Although it is not necessary, it is often helpful for use in further analysis to have additional information in a frequency distribution. This additional information may include the midpoint of each interval, the percentage of the numbers in the frequency column relative to the total frequencies, the cumulative frequency of successive summation of entries in the frequency column, and the percentage of the cumulative frequency.
Example 3
:
In the frequency distribution for example 2 find (a) the midpoint of each interval; (b) the percentage of each frequency relative to the total frequencies; (c) the cumulative frequency; and (d) the percentage of cumulative frequency relative to the total frequencies.
Solution
:

(a) Since the width of each interval is 5, the third score is the midpoint of the interval. For example, the lowest interval contains the scores 56, 57, 58, 59, 60. 58 is the midpoint of this interval.

(b) To find the percentage of each frequency divide the frequency by the total number of measurements and change the resulting decimal to a percent. The frequency of the lowest interval is 2. The total number of measurements is 40. 2 $dv$ 40 = .05 = 5%

(c) The cumulative frequency at any interval may be obtained by successively adding the frequencies of all the groups from the lowest interval up to and including the given interval. The cumulative frequency of the interval 7680 is 2+ 2+ 3+ 5+ 6 =18.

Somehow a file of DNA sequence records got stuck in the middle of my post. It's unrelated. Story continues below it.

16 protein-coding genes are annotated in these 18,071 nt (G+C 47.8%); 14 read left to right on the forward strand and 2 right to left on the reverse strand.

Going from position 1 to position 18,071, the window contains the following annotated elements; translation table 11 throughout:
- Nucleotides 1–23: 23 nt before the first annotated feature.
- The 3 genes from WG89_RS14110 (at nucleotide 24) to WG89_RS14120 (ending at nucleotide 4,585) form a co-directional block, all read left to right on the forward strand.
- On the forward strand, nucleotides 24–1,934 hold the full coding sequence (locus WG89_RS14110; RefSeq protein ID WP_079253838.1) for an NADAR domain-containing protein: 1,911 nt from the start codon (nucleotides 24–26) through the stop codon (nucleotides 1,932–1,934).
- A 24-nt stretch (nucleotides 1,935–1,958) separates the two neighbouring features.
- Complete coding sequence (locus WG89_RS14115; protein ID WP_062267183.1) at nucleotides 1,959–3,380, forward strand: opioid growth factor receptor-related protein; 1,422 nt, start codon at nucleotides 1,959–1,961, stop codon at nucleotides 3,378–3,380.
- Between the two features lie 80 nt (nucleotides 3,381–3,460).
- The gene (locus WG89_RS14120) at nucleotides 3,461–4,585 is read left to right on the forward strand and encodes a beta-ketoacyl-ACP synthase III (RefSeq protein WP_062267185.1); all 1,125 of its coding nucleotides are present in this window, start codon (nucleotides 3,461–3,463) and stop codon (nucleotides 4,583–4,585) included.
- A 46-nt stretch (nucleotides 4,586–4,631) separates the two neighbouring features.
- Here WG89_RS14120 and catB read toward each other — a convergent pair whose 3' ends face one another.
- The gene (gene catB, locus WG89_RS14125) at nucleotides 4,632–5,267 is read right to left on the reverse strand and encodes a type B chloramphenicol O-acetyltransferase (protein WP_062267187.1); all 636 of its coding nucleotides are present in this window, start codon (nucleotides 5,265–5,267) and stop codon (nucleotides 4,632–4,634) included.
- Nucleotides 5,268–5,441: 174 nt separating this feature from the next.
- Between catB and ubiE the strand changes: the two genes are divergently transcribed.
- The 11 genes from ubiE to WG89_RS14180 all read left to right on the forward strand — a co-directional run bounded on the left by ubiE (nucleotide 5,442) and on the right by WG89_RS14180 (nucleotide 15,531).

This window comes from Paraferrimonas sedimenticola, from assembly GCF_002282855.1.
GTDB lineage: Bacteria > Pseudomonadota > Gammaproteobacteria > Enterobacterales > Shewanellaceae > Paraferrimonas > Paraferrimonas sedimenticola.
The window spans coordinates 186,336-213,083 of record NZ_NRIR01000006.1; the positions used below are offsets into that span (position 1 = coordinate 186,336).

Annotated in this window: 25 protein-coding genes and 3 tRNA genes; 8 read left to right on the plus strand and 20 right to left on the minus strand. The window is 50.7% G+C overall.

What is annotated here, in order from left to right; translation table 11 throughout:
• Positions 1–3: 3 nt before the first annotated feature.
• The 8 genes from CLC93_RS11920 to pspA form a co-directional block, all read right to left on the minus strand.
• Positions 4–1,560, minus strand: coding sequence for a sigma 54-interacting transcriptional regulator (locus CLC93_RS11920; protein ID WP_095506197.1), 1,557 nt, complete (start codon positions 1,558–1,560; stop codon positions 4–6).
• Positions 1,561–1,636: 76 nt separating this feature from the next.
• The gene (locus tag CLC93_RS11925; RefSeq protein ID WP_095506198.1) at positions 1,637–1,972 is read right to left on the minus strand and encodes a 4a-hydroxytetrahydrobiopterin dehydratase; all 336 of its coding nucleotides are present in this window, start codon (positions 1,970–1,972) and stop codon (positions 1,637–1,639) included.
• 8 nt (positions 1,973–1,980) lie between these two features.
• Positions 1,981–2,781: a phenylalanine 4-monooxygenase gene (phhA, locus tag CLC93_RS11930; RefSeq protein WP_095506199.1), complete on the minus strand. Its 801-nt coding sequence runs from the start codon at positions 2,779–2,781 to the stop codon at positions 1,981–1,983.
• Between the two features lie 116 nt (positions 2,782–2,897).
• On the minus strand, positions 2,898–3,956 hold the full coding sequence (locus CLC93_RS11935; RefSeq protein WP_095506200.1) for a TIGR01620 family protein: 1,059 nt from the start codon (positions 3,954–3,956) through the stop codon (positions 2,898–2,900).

(d) To obtain the percentage of cumulative frequency relative to the total of the frequencies, divide the cumulative frequency by the total number of measurements. Change the resulting decimal to a percent. The percentage of the cumulative frequency in the interval 7680 is 18 $dv$ 40 = .45= 45%. This figure may also be found by adding the percentage of frequency of all groups from the lowest up to and including the given interval.



% of

Cumulative

% of

Scores

Midpoint

Frequency

Frequency

Frequency

Cumulative






Frequency

99100

98

3

7.5

40

100.0

9195

93

4

10.0

37

92.5

8690

88

8

20.0

33

82.5

8185

83

7

17.5

25

62.5

7680

78

6

15.0

18

45.0

7175

73

5

12.5

12

30.0

6670

68

3

7.5

7

17.5

6165

63

2

5.0

4

10.0

5660

58

2

5.0

2

5.0

Exercises
:

1.) Ask the students in each of your classes which of the following colors they prefer—red, blue, yellow, green, brown, or purple. Construct a frequency distribution to display the results of your survey

a.) How many people are included in the sample?
b.) What percent of the people surveyed prefer yellow? red? purple?
c.) What is the ratio of people who prefer green to those who prefer blue?
d.) What is the most popular color?
e.) What is the least popular color?
f.) If the number of people who prefer red were decreased by 2, what would be the percent of decrease?

2.) Tally the following scores in a frequency distribution. Do not use grouping.
84

98

92

88

91

91

85

80

84

93

92

80

91

84

87

85

84

80

87

95


3.) Make a frequency distribution of the following scores obtained by a basketball team.
72

104

95

93

96

76

105

100

88

62

79

78

87

78

89

81

110

68

96

106

80

87

86

84

102

84

96

88

82

83

92

87

87

85

108

90

94

98

78

80

a.) Use ten intervals and display the midpoint of each interval.
b.) Calculate the percentage of frequency of each interval.
c.) Find the cumulative frequency for each interval.
d.) Calculate the percentage of each cumulative frequency relative to the total of the frequencies.